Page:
Author(s): Angelo Verzoni. Published on July 1, 2017.

Making NFPA work for You

How rural departments can adopt and adapt NFPA codes and standards

BY ANGELO VERZONI

WHEN JOE MARUCA, fire chief in West Barnstable, Massachusetts, a Cape Cod town of 3,500 people, got up in front of a crowd of about 40 volunteer fire chiefs from New England at a National Volunteer Fire Council conference in New Hampshire in March, he pulled no punches in explaining that the prevailing perception of NFPA within the rural fire service is that it’s disconnected from reality. “The people who write these staandards don’t have a clue what goes on in small-town New England,” Maruca said. “Do you agree with me on that?” Attendees did, expressing it through a series of muttered yeahs.

At that point, Ken Willette, first responder segment director at NFPA, interjected. He asked the crowd if any of them had ever served on an NFPA technical committee. A handful of people raised their hands. “While the perception may be that your voice isn’t heard on technical committees, I assure you, you do have representation,” Willette said.

The problem, Maruca explained, is when rural departments look at an NFPA standard and think they have to either follow it verbatim or not follow it all. In reality, the standards are meant to be adjusted to reflect the communities where they’re used. “There’s nothing that says we can’t adopt [a standard] and amend it based on local needs,” Maruca said.

That’s precisely what his department has done. In West Barnstable, there’s a seaside stretch of town that six firefighters can’t conceivably get to in 14 minutes or less—as required by NFPA 1720, Organization and Deployment of Fire Suppression Operations, Emergency Medical Operations and Special Operations to the Public by Volunteer Fire Departments. So, while adopting NFPA 1720, the department has at the same time made the community aware that response times for that area will lag behind the standard by about two minutes. To account for the delay, an engine from a nearby community also responds to calls from that area.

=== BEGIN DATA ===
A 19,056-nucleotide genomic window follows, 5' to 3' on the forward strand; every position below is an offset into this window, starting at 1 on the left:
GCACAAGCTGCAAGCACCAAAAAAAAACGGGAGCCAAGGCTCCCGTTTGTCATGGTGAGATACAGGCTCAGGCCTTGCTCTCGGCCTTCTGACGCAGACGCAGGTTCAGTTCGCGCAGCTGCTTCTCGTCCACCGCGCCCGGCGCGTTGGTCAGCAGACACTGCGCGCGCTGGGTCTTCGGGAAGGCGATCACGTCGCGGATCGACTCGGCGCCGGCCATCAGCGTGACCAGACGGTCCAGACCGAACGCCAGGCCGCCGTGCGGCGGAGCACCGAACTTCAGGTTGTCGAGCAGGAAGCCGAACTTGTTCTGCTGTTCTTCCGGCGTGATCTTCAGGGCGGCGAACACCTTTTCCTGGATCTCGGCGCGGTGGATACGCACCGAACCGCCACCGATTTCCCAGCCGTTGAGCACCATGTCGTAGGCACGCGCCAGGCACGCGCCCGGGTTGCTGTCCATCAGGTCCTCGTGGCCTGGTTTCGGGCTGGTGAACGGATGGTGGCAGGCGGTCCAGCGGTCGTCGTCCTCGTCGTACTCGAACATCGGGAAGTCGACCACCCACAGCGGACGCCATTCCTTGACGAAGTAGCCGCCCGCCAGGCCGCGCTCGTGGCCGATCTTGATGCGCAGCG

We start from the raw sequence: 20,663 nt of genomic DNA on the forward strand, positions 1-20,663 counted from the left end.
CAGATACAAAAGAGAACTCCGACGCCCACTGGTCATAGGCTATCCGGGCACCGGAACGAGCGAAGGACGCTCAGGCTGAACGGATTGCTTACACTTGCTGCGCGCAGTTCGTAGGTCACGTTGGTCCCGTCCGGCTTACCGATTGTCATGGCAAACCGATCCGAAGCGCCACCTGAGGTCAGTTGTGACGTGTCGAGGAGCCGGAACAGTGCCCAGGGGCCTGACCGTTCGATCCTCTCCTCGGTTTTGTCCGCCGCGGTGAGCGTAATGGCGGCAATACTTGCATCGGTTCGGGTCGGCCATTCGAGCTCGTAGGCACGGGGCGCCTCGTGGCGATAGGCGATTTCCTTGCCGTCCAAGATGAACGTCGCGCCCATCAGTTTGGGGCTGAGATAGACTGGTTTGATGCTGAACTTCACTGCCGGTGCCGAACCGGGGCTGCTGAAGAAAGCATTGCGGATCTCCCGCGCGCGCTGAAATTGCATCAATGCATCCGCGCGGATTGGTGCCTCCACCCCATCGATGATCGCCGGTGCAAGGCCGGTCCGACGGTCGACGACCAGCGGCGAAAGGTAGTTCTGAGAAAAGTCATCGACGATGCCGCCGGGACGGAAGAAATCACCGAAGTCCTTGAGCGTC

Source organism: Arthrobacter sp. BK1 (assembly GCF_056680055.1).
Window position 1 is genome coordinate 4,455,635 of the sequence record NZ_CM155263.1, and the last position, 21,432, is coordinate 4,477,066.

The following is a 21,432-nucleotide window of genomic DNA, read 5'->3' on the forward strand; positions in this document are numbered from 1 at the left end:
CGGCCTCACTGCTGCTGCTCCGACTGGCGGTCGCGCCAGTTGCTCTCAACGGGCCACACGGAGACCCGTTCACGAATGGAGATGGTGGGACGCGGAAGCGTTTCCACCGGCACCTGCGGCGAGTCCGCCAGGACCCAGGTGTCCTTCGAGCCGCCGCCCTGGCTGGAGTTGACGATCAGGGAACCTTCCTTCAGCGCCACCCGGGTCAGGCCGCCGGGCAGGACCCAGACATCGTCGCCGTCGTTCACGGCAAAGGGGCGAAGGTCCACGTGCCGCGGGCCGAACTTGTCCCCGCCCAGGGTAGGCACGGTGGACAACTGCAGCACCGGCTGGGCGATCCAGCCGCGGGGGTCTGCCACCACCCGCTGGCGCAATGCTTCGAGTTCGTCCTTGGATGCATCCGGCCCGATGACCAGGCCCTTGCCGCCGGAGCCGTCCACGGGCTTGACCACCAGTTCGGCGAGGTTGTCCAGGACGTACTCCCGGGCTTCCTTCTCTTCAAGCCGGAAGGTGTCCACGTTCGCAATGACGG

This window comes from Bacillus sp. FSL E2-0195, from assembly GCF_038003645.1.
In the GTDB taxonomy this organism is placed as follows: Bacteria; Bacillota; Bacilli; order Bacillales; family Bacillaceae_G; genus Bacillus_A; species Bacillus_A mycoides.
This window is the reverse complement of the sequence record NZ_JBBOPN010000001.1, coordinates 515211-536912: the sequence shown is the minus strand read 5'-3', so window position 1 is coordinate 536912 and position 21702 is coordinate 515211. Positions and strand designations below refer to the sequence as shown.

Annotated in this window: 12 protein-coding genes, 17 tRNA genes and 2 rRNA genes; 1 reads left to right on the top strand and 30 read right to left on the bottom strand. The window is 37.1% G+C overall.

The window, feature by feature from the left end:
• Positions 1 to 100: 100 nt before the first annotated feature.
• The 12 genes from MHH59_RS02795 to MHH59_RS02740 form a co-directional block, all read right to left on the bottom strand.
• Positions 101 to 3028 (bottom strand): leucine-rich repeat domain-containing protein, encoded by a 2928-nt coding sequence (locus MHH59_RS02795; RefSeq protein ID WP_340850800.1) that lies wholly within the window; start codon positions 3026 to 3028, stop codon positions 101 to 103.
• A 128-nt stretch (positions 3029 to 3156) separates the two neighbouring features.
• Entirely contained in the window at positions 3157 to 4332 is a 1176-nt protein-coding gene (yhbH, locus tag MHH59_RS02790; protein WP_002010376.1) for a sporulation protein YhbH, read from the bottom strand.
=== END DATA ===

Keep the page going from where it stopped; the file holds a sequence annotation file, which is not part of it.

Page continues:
Similarly, although NFPA 1582, Comprehensive Occupational Medical Program for Fire Departments, requires annual physical exams for firefighters, Maruca requires his firefighters to get a physical every other year. Given the community’s low number of structure fires—when Maruca spoke in March, it had been nearly three years since its last—the amended requirement doesn’t put West Barnstable firefighters at unusually high risk compared to urban firefighters who might get physicals every year but are also exposed to far more toxins. “It’s about risk management,” Maruca said.

For online information on any NFPA code or standard, type in its number after nfpa.org/.
For example, information on NFPA 101®, Life Safety Code®, can be found at nfpa.org/101.

ANGELO VERZONI is staff writer for NFPA Journal.